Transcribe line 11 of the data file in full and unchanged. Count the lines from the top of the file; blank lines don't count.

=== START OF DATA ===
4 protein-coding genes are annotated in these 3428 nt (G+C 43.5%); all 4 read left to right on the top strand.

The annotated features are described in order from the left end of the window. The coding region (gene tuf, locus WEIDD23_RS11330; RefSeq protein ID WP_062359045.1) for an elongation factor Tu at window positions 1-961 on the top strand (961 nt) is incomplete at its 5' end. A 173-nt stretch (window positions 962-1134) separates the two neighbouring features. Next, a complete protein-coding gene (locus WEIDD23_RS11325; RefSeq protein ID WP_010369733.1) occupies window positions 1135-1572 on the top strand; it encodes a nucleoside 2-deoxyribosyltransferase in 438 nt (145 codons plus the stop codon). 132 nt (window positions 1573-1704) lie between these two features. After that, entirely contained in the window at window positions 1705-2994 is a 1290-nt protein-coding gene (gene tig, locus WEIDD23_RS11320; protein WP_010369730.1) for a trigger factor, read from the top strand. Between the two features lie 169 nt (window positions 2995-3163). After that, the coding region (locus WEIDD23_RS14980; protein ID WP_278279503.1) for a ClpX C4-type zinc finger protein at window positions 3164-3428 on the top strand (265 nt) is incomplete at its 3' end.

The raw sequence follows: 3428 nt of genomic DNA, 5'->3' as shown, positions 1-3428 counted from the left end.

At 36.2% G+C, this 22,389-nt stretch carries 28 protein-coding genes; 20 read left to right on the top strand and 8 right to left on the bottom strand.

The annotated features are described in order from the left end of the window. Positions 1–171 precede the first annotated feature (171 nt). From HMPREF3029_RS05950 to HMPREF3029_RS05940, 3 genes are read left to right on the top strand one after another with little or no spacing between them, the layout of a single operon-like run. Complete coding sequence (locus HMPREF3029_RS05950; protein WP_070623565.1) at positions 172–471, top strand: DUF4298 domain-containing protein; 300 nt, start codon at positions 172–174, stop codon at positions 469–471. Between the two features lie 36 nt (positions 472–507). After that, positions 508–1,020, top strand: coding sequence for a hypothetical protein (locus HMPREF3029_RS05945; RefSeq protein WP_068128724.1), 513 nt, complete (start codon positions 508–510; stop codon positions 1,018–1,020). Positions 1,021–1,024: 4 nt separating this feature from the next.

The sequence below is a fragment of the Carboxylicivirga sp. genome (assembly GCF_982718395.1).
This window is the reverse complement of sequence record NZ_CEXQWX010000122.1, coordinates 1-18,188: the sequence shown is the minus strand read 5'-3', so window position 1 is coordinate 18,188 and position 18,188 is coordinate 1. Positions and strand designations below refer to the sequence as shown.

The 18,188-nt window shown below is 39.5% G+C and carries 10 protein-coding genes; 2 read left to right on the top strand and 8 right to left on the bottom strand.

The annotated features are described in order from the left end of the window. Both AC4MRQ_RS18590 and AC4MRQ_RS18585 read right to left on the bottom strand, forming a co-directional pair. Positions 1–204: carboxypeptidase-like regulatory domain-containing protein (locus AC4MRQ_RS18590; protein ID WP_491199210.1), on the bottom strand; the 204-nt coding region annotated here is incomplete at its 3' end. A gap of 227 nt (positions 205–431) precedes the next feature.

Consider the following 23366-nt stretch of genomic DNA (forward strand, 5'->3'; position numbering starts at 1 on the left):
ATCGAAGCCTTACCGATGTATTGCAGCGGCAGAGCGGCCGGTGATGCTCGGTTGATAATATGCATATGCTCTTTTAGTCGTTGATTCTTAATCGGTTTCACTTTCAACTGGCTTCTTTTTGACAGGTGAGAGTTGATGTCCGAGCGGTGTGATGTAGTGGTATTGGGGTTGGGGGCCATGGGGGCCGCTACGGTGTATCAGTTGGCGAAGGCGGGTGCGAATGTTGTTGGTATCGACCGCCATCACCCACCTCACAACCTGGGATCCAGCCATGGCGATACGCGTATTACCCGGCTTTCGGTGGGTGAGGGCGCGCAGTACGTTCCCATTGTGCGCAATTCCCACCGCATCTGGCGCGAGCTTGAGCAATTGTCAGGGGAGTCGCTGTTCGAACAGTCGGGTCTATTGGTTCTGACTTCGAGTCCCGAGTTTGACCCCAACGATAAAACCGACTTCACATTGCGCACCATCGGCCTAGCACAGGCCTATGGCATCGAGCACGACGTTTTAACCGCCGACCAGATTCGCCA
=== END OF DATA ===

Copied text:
ATCGAAGCCTTACCGATGTATTGCAGCGGCAGAGCGGCCGGTGATGCTCGGTTGATAATATGCATATGCTCTTTTAGTCGTTGATTCTTAATCGGTTTCACTTTCAACTGGCTTCTTTTTGACAGGTGAGAGTTGATGTCCGAGCGGTGTGATGTAGTGGTATTGGGGTTGGGGGCCATGGGGGCCGCTACGGTGTATCAGTTGGCGAAGGCGGGTGCGAATGTTGTTGGTATCGACCGCCATCACCCACCTCACAACCTGGGATCCAGCCATGGCGATACGCGTATTACCCGGCTTTCGGTGGGTGAGGGCGCGCAGTACGTTCCCATTGTGCGCAATTCCCACCGCATCTGGCGCGAGCTTGAGCAATTGTCAGGGGAGTCGCTGTTCGAACAGTCGGGTCTATTGGTTCTGACTTCGAGTCCCGAGTTTGACCCCAACGATAAAACCGACTTCACATTGCGCACCATCGGCCTAGCACAGGCCTATGGCATCGAGCACGACGTTTTAACCGCCGACCAGATTCGCCA